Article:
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Local cellist Camden Wentz is attending Interlochen Center for the Arts in Michigan and is still achieving high honors. Recently, Camden was accepted into two National Orchestras and – COVID permitting – will be performing at Carnegie Hall and in three European Counties this summer. / Submitted photo

Accomplished local cellist accepted into two national ensembles

INTERLOCHEN, MICHIGAN – A former Buckhannon-Upshur High School student who now is a senior at Interlochen Center for the Arts, continues to make ‘noteworthy’ strides and has recently achieved two new milestones.

Camden Wentz, son of Scott and Lenora Wentz of Buckhannon, shared he was just accepted into two national ensembles – The National Association for Music Education All-National Symphony Orchestra, which he described as essentially the national version of the All-State Orchestra; and the Carnegie Hall’s National Youth Orchestra of the USA (NYO-USA) which is described as the much more prestigious sister orchestra of NYO2, of which he was a part last summer.

“The first one, The National Association for Music Education All-National Symphony Orchestra, has musicians from across the county,” he said. “I applied to be a part of this orchestra and I recorded an audition to be accepted. If COVID was not happening, I would have traveled to San Diego, California for an in-person convention.”

Camden said for the All-National Symphony Orchestra, each musician selected recorded their parts and said they will be put together for a video. He said they recorded two pieces. He said being a part of the All-National Symphony Orchestra is something he considers to be exciting and a great honor.

“I have applied to this orchestra before and was not accepted,” he said. “Usually there are one or two people from West Virginia who are accepted in the strings.”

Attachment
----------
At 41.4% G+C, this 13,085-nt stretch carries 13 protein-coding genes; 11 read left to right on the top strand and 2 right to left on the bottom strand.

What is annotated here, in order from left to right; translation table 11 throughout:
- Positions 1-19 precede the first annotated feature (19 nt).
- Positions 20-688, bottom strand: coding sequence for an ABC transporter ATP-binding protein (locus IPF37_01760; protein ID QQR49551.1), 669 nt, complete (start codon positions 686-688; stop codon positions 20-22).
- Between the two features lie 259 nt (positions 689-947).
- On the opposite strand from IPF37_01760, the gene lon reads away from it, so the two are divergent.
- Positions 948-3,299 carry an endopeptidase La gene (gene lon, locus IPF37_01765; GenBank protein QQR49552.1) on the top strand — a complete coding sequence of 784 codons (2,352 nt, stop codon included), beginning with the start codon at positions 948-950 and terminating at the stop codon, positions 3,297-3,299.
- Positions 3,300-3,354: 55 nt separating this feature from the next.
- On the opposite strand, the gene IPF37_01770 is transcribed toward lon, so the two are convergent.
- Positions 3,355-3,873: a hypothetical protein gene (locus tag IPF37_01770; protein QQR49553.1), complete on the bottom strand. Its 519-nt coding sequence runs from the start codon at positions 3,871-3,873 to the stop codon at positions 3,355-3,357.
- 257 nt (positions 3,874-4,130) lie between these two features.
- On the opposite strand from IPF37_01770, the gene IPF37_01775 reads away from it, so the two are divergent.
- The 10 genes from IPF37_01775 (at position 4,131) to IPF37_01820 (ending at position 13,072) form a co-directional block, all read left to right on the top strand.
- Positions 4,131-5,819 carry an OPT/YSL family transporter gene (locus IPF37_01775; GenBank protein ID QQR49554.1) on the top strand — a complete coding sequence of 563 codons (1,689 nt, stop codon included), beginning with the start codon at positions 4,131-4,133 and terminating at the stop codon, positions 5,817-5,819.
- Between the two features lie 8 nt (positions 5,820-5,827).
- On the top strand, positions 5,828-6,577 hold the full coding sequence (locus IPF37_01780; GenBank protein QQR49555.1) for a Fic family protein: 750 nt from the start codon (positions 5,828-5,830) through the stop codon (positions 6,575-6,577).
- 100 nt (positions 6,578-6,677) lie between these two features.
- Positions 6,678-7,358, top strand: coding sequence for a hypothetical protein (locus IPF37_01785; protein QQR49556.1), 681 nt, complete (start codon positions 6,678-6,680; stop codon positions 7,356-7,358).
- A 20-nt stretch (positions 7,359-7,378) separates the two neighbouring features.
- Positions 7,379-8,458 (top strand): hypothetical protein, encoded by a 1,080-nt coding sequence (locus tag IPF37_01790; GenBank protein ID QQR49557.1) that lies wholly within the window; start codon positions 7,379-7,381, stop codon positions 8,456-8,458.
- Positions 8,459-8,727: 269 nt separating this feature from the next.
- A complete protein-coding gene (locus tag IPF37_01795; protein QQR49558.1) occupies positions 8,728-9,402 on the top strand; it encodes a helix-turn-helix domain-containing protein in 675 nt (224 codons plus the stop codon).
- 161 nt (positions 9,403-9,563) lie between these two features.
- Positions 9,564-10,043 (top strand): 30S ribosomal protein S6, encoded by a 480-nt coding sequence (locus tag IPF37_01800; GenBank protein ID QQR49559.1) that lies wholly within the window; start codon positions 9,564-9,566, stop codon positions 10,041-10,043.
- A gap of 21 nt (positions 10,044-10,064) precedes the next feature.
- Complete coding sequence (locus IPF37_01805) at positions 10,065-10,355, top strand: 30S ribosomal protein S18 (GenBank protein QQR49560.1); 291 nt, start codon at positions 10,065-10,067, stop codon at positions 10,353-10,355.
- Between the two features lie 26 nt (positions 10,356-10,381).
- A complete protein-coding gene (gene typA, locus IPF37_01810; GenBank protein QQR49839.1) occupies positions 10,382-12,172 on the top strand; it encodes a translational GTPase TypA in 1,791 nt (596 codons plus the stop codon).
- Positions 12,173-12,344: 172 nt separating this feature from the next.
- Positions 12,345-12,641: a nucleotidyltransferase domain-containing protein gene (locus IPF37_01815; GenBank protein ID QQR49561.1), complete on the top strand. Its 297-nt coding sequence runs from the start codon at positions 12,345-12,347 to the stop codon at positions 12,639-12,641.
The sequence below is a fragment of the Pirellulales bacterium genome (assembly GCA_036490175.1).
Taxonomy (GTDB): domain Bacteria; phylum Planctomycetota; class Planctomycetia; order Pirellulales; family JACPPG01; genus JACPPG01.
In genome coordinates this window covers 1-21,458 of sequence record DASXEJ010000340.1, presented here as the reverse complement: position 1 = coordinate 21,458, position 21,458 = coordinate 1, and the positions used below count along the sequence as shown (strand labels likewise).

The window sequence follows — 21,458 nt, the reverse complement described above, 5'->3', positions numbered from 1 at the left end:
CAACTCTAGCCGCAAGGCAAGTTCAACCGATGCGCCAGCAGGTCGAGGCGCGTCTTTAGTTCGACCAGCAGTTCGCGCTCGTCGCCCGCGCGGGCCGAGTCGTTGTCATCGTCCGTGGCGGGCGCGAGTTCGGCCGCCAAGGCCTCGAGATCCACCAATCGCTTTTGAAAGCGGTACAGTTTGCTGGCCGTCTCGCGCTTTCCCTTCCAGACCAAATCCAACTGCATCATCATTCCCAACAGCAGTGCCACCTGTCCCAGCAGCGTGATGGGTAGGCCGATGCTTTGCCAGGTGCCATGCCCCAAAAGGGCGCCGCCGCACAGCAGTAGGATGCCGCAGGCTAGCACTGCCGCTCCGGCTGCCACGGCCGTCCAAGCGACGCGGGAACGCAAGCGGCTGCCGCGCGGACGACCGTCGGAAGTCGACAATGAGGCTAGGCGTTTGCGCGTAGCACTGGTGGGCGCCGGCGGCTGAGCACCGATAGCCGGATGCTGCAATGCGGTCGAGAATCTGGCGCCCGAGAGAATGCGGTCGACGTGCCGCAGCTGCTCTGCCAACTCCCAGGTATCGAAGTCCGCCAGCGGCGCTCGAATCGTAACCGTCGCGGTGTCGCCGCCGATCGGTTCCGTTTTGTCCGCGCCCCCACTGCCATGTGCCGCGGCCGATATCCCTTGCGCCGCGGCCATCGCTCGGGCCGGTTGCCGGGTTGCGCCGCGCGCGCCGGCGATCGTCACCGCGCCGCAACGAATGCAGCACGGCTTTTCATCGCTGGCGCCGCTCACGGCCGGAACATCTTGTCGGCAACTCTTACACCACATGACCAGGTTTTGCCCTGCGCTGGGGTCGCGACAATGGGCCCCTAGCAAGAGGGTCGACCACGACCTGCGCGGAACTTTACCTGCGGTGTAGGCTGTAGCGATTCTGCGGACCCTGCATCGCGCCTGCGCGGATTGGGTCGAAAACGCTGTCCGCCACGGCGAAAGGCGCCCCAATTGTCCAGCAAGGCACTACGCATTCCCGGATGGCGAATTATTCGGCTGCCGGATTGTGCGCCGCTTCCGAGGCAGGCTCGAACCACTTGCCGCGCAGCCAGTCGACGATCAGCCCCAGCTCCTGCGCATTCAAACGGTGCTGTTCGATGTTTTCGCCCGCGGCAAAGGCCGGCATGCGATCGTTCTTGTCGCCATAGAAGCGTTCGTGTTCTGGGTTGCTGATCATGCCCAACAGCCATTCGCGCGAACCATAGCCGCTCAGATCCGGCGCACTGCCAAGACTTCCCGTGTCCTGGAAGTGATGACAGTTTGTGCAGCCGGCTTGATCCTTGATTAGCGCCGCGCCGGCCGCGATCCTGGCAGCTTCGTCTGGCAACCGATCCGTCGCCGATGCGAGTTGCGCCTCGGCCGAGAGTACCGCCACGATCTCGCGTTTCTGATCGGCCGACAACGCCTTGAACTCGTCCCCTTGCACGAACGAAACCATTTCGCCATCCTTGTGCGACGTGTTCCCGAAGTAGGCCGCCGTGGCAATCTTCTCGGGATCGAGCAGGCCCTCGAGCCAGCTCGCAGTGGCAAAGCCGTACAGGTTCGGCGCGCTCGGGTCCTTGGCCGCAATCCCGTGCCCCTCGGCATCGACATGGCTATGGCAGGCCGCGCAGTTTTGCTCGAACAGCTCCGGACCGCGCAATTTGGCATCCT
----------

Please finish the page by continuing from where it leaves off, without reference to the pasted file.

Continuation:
When preparing for these auditions and while he is at Interlochen Center for the Arts, he spends approximately three to four hours a day practicing.

“That sounds like a lot, but that is what I came here to school for,” Camden shared. “It has become a habit and it is like training for an athlete. All of this time does not have to be intense – sometimes I just go through the things I have learned – I want it to become second nature to me to practice each day. When preparing for an audition, my practice sessions are more focused. On weekends, I do not go overboard, but I practice a little more – I just split the practice up rather than stretching it all together.”

The second placement, Camden said, is one that ‘takes the cake.’

“The National Youth Orchestra of the USA, sponsored by Carnegie Hall is one I learned I was accepted into the end of January,” Camden said. “Last year, I was in NYO2, which is the younger group. This one is the official one and it is for ages 16 to 19 and is very competitive as far as youth orchestras go. This audition was taped as well. There is scheduled to be a live performance as well as international travel with this group. It includes a European tour with concerts in Amsterdam, Berlin and Lucerne under the direction of Daniel Harding, with cellist Alisa Weilerstein as guest soloist.”

Camden said this is offered to the performers completely free of charge – the time practicing for the National Youth Orchestra of the USA, the performance at Carnegie Hall as well as traveling to the European countries to perform.

“This is 100 percent free for the musicians and I think this helps make it even more competitive,” Camden said.

Camden said he is set on pursuing a career in music and said attending Interlochen Center for the Arts offers him daily exposure to music.

“The cello teacher here attended the Julliard School in New York for music as well as the Boston School of Music and the Austin School of Music,” Camden said. “The backgrounds of these music teachers are really impressive and I think they have the tip and ideas for how to get into schools.”

Camden said attending Interlochen Center for the Arts is similar to attending two high schools at once.

“We have the music aspect, which is basically half of the day and then the other half of the day is actual academics,” Camden said. “Our core studies are very rigorous as well.”

So far, Camden said he enjoys attending a private music-based high school and said his favorite part has been that he knows he is receiving a ‘world-class education.’

“There is no doubt about it,” Camden shared. “I think another thing that helps to motive me is having peers that are just as dedicated as me about their art – not just music – whatever they are here for, they have worked really hard to get here and they are dedicated to learning and improving their skills.”

Camden said he has applications out but has not received responses back from all of the universities, colleges and conservatories where he has applied, so no firm decision has been finalized; however, he does plan to make music his career.

While Camden enjoys attending Interlochen Center for the Arts, he said he misses his Buckhannon home and misses being able to easily go out to public places.

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